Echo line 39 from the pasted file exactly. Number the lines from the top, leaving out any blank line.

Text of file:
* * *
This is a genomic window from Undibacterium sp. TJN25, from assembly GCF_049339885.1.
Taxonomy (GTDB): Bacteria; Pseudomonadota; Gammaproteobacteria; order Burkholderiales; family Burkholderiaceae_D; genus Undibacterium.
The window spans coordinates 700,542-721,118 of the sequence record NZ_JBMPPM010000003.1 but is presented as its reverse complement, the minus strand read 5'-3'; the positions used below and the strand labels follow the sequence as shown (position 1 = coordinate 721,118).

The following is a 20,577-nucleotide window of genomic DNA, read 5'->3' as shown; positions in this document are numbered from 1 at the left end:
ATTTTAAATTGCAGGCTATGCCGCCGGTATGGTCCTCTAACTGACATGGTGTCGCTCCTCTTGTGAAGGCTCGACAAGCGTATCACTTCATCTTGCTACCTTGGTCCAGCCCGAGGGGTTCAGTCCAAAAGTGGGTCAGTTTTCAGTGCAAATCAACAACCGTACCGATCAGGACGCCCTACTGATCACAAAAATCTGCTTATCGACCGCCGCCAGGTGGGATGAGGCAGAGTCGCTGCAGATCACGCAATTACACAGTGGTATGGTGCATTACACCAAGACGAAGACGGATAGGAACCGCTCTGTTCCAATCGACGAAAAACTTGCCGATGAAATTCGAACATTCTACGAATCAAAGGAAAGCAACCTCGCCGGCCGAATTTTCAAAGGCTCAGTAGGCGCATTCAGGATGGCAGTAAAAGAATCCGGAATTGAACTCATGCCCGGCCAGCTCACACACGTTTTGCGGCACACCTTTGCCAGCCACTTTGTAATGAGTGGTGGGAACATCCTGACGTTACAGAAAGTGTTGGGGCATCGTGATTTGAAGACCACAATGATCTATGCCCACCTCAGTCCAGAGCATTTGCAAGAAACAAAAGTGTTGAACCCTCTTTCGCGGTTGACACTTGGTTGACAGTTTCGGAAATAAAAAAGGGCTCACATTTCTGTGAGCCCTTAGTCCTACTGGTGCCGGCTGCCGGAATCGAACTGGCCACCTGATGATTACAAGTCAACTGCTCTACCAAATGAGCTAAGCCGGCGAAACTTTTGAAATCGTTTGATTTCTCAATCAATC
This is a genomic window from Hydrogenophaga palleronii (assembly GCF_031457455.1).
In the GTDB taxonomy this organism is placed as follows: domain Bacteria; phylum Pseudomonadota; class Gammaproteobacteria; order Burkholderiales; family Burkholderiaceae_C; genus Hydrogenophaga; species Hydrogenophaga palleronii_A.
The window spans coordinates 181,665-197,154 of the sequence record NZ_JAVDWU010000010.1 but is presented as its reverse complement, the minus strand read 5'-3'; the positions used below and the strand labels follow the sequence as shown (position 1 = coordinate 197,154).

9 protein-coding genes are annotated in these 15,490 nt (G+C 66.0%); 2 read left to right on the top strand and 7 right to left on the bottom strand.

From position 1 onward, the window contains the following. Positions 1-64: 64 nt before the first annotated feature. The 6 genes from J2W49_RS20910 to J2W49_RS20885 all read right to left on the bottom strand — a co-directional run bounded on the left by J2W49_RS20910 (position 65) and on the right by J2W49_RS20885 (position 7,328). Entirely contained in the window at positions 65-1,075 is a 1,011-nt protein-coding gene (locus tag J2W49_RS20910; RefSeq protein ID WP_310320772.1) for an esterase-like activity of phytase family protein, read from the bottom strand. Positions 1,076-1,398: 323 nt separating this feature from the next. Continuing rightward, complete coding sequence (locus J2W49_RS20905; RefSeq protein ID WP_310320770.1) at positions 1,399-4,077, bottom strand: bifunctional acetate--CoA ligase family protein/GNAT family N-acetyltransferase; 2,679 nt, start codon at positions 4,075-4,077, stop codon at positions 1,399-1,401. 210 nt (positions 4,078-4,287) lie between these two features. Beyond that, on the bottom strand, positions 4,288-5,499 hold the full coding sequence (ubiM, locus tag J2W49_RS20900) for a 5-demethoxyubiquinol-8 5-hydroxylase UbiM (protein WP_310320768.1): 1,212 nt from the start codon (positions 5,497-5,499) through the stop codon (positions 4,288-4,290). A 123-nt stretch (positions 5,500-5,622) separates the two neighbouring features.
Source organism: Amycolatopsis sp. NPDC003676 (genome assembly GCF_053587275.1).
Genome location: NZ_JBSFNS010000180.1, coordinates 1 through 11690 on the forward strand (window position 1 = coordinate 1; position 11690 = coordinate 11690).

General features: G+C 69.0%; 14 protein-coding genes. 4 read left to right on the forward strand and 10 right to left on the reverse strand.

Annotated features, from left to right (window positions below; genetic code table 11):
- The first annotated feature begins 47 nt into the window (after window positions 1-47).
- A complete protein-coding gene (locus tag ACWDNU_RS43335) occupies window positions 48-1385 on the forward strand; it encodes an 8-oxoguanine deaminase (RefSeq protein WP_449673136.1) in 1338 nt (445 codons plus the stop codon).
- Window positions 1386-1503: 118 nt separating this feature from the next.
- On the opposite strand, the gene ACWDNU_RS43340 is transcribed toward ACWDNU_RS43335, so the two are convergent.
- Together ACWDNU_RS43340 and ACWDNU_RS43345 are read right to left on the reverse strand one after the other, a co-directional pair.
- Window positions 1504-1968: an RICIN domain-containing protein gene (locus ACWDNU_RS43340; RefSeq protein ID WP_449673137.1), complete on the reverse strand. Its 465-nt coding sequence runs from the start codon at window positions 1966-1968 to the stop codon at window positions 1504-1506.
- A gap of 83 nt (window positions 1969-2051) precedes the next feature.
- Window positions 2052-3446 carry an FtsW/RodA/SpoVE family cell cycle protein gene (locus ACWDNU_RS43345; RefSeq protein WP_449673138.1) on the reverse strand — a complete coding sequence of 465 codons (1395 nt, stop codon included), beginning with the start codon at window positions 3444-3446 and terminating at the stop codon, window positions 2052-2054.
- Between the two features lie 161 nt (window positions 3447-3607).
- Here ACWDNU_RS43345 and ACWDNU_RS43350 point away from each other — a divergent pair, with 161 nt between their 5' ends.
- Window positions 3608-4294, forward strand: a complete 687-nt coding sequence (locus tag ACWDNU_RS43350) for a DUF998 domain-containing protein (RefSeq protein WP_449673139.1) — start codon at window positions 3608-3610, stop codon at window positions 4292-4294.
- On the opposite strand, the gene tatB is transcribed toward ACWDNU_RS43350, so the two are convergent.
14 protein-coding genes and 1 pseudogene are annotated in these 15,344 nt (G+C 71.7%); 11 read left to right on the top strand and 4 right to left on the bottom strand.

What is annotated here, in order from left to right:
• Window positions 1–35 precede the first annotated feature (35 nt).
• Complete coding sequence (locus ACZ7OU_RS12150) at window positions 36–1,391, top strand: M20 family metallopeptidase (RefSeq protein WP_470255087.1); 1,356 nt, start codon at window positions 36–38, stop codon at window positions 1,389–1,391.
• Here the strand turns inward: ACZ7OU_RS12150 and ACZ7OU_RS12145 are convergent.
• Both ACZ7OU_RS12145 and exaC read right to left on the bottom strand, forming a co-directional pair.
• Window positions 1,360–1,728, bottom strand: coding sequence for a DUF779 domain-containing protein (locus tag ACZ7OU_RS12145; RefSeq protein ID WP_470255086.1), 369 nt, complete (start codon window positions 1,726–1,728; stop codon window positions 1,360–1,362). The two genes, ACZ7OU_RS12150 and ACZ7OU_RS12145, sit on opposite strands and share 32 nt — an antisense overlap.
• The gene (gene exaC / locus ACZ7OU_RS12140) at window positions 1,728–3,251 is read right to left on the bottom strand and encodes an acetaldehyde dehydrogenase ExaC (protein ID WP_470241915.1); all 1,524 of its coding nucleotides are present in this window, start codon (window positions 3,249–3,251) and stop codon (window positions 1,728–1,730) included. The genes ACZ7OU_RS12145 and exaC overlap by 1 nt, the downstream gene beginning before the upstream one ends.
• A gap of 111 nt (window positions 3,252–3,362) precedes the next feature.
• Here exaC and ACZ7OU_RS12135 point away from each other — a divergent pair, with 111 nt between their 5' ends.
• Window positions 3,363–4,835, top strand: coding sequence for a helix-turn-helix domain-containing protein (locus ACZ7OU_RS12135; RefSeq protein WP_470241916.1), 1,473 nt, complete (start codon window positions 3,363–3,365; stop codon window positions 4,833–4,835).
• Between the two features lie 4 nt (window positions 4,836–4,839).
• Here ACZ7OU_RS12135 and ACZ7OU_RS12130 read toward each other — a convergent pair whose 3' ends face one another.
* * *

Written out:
• Here ACZ7OU_RS12135 and ACZ7OU_RS12130 read toward each other — a convergent pair whose 3' ends face one another.